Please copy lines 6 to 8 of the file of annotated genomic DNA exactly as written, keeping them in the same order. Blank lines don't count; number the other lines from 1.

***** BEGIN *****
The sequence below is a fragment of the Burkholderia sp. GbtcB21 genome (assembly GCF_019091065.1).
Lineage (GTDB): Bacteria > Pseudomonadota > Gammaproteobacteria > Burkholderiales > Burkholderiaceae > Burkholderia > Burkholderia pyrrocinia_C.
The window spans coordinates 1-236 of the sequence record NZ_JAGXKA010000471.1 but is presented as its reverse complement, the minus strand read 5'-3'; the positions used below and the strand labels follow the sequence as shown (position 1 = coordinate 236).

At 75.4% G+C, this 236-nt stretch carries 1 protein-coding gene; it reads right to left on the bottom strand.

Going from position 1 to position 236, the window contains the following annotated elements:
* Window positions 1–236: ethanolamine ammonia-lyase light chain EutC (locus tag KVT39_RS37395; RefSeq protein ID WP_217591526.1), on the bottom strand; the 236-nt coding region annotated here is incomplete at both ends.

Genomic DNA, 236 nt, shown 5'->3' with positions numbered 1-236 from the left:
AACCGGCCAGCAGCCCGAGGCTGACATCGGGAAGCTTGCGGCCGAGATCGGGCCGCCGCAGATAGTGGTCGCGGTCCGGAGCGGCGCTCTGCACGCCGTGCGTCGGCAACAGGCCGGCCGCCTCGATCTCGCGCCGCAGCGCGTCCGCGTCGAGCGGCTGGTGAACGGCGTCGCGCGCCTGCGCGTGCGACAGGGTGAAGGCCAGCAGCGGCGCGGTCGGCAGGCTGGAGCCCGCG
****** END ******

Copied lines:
* Window positions 1–236: ethanolamine ammonia-lyase light chain EutC (locus tag KVT39_RS37395; RefSeq protein ID WP_217591526.1), on the bottom strand; the 236-nt coding region annotated here is incomplete at both ends.

Genomic DNA, 236 nt, shown 5'->3' with positions numbered 1-236 from the left:
AACCGGCCAGCAGCCCGAGGCTGACATCGGGAAGCTTGCGGCCGAGATCGGGCCGCCGCAGATAGTGGTCGCGGTCCGGAGCGGCGCTCTGCACGCCGTGCGTCGGCAACAGGCCGGCCGCCTCGATCTCGCGCCGCAGCGCGTCCGCGTCGAGCGGCTGGTGAACGGCGTCGCGCGCCTGCGCGTGCGACAGGGTGAAGGCCAGCAGCGGCGCGGTCGGCAGGCTGGAGCCCGCG